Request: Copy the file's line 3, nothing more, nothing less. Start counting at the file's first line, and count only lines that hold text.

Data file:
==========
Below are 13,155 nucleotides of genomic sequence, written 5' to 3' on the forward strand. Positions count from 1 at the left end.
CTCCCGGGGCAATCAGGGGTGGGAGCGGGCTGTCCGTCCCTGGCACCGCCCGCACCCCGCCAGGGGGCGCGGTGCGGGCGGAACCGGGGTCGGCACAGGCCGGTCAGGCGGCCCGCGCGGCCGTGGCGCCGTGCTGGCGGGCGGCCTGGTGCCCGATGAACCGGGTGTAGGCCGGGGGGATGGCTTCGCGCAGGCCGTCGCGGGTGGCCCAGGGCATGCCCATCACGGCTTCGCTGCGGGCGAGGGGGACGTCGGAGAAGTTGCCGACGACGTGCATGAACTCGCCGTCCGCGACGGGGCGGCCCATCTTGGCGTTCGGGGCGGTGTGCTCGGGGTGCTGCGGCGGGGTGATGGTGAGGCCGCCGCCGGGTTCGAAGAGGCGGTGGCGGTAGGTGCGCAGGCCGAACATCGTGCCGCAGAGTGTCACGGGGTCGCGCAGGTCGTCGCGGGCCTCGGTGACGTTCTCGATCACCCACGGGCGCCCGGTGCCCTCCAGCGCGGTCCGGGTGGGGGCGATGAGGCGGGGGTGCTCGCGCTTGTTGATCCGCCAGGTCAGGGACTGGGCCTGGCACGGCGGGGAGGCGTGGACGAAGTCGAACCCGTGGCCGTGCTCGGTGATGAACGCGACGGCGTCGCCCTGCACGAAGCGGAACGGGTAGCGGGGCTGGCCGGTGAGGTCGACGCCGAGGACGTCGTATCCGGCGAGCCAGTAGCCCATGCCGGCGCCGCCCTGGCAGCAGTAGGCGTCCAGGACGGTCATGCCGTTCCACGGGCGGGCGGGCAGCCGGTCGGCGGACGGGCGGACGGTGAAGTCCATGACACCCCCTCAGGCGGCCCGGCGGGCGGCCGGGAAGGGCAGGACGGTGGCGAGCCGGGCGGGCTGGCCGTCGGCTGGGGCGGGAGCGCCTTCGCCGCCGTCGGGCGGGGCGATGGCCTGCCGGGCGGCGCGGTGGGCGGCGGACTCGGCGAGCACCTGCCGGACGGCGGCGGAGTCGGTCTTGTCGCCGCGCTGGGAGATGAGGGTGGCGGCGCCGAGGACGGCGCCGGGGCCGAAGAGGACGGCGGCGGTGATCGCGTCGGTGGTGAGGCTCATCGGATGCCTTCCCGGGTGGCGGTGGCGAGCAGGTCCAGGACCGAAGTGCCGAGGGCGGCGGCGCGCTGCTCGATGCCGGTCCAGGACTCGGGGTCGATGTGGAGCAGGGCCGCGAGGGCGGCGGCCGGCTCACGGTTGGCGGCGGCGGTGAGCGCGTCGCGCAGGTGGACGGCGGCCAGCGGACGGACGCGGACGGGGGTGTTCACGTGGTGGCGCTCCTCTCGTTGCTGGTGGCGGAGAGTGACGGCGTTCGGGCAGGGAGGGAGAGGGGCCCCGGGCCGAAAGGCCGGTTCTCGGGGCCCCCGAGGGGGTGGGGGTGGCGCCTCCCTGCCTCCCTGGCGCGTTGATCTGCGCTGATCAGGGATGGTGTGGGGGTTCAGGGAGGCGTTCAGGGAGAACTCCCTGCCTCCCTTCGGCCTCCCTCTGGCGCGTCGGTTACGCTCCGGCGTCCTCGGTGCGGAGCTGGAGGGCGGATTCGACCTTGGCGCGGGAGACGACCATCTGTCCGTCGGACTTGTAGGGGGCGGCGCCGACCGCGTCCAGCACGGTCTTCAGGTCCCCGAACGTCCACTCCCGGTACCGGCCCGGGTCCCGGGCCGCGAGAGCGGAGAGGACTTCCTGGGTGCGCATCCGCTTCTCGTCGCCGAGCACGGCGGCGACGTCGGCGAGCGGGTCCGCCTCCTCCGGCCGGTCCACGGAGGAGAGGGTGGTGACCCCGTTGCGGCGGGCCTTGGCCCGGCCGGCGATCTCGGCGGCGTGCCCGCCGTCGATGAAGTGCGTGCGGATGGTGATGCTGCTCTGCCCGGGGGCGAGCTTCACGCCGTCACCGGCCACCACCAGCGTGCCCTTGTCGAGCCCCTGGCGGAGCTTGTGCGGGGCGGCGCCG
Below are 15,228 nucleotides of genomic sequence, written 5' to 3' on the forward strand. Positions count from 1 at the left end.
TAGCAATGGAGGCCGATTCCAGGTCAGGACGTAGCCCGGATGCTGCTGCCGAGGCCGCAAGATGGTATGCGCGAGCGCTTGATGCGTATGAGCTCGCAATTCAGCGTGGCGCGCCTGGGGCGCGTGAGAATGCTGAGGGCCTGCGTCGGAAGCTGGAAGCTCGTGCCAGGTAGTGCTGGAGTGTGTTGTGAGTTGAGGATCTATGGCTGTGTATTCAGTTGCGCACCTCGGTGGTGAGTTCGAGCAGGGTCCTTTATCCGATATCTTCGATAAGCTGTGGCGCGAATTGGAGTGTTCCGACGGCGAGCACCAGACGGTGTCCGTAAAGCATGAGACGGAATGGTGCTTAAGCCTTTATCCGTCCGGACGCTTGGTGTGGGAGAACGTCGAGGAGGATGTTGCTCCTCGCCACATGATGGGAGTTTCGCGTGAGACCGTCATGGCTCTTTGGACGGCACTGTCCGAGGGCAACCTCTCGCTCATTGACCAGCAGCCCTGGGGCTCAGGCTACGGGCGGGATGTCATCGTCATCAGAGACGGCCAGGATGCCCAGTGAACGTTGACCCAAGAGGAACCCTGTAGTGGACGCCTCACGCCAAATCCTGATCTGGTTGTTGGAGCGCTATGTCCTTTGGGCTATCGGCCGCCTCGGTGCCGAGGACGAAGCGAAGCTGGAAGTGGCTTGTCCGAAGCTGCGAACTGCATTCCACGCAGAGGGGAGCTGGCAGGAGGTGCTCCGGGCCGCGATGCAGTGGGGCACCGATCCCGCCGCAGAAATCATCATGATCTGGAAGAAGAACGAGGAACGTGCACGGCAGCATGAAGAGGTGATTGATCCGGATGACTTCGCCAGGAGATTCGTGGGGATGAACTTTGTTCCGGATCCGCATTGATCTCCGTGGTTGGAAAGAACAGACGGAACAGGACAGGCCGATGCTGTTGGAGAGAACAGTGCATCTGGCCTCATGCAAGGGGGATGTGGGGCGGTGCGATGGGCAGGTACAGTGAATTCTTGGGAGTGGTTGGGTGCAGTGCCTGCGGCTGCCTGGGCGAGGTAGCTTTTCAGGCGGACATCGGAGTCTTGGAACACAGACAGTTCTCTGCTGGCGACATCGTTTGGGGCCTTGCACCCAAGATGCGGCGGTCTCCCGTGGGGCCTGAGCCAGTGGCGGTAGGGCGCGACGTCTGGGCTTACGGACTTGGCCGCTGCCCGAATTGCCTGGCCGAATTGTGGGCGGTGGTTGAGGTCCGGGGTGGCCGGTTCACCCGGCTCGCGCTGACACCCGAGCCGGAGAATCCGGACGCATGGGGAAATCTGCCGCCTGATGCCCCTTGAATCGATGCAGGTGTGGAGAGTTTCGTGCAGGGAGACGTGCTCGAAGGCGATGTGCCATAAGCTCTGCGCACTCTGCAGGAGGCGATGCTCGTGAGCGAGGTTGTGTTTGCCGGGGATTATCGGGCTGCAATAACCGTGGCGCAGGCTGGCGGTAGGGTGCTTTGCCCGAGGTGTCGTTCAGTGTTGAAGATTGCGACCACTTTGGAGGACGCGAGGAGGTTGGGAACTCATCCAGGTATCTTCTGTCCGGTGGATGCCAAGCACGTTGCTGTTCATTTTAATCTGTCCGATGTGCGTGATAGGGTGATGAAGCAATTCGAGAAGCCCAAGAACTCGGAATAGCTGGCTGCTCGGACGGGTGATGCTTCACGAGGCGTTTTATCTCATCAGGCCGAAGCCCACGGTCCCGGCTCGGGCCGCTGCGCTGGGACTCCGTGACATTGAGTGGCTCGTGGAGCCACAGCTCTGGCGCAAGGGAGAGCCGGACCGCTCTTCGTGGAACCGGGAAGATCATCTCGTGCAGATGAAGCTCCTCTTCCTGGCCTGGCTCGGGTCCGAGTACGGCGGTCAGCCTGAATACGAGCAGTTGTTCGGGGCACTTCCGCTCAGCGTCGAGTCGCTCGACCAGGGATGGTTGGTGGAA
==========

Below are 15,228 nucleotides of genomic sequence, written 5' to 3' on the forward strand. Positions count from 1 at the left end.